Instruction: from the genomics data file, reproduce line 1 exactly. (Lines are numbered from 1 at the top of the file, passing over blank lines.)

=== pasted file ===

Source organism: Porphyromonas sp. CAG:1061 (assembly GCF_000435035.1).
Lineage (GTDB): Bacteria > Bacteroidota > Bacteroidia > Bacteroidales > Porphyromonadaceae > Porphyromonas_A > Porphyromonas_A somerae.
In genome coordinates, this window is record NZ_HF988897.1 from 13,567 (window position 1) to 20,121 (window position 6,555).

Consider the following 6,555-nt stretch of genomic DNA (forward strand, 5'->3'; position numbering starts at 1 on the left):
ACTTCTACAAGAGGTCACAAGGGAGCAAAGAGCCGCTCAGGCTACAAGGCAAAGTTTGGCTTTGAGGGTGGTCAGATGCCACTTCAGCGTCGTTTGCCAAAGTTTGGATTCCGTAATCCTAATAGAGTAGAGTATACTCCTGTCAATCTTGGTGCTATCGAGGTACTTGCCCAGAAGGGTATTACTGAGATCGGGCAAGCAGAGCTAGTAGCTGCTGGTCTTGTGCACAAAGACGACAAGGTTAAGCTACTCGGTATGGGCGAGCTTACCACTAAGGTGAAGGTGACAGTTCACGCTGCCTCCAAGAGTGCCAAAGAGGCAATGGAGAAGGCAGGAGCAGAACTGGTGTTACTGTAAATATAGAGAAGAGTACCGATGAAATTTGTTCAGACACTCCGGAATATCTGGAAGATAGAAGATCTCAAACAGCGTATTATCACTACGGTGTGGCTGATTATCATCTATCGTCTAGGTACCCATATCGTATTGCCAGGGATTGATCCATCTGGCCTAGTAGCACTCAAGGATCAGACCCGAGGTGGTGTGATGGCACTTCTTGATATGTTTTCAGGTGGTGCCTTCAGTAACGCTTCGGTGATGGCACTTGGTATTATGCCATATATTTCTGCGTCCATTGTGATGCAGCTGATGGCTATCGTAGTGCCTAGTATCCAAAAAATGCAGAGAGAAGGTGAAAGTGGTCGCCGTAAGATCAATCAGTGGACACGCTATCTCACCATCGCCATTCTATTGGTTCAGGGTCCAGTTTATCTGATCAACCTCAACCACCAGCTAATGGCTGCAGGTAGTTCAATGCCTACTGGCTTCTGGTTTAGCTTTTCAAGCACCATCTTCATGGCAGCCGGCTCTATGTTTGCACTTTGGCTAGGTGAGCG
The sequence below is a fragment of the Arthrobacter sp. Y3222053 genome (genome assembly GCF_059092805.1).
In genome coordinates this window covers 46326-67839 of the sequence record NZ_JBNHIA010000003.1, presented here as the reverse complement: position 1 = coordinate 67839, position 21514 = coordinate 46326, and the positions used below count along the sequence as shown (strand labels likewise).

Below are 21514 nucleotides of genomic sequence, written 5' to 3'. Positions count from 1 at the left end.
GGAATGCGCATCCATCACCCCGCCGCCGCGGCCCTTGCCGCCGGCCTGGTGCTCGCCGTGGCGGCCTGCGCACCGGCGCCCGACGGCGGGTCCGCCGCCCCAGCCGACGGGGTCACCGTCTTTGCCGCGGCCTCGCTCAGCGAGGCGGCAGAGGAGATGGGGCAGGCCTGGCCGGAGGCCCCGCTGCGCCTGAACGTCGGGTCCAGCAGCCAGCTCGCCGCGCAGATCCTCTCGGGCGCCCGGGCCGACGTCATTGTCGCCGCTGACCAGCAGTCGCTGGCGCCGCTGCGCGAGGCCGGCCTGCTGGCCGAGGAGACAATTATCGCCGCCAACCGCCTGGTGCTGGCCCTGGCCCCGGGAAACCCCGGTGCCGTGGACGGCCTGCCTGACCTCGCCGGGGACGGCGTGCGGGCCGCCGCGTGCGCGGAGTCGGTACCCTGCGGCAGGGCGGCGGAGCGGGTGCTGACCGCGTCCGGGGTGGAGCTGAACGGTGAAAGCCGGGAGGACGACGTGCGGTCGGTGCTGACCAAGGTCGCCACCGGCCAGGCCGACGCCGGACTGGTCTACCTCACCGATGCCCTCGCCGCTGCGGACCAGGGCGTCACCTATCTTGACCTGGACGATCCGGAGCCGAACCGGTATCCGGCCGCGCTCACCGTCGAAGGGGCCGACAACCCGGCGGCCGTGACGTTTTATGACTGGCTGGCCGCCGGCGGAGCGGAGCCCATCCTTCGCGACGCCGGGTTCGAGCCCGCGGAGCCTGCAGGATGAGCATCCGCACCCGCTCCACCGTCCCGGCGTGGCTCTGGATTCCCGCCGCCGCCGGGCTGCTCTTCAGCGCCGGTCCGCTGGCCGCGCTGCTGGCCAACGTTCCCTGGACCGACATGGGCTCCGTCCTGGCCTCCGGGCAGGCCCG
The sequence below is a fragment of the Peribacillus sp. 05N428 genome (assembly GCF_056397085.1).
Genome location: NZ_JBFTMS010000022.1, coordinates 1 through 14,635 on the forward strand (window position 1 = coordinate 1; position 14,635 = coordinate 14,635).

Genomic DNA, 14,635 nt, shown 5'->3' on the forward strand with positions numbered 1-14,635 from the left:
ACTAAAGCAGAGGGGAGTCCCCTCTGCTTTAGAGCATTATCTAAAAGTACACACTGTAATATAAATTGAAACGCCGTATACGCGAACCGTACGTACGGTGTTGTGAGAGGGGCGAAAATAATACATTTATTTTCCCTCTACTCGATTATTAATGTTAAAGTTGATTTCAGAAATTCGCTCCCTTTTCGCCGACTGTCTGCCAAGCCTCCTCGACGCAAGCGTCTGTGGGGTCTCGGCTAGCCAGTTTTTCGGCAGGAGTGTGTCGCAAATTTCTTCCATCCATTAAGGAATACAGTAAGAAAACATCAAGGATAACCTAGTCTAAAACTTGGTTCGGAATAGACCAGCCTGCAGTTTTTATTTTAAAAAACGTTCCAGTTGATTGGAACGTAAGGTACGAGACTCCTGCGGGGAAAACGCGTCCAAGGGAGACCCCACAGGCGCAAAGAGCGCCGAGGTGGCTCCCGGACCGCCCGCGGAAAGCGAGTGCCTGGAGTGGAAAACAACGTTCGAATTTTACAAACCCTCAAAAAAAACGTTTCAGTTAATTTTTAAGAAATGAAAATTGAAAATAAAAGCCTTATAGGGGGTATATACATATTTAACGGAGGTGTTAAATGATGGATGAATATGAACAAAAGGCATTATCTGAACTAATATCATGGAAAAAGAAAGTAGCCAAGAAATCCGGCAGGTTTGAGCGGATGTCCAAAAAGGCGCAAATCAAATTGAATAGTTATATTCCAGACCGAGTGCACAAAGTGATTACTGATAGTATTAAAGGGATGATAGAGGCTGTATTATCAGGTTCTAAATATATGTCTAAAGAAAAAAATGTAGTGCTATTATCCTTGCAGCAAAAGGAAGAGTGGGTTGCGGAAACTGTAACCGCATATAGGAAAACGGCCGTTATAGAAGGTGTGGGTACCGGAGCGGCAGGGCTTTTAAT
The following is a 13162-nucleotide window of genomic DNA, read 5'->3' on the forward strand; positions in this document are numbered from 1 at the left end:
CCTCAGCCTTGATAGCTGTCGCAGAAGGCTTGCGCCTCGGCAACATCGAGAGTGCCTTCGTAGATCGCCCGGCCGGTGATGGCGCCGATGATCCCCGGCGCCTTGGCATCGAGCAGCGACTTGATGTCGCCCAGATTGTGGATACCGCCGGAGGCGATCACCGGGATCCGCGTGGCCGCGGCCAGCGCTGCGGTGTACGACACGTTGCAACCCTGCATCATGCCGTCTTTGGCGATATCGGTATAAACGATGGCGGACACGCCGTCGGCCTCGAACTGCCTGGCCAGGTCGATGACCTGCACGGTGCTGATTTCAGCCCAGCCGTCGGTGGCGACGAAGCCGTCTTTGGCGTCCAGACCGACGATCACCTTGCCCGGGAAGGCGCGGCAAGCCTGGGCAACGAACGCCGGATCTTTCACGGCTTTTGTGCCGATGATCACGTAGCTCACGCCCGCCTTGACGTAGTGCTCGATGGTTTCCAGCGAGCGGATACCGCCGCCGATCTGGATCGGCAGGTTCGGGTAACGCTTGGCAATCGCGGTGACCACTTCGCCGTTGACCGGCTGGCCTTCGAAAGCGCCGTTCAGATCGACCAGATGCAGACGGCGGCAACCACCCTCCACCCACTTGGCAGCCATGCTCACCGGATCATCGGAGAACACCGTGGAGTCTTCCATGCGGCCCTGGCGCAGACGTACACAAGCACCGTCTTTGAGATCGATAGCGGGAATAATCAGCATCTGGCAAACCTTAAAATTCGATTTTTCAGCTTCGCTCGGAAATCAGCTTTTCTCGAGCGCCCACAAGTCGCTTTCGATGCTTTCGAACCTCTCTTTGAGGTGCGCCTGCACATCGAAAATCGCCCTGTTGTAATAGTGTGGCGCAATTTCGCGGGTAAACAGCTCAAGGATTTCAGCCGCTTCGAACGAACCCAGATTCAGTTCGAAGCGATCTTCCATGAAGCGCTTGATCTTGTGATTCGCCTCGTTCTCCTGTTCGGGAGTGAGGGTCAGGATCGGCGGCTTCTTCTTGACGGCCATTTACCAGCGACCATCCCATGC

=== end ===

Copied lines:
Source organism: Porphyromonas sp. CAG:1061 (assembly GCF_000435035.1).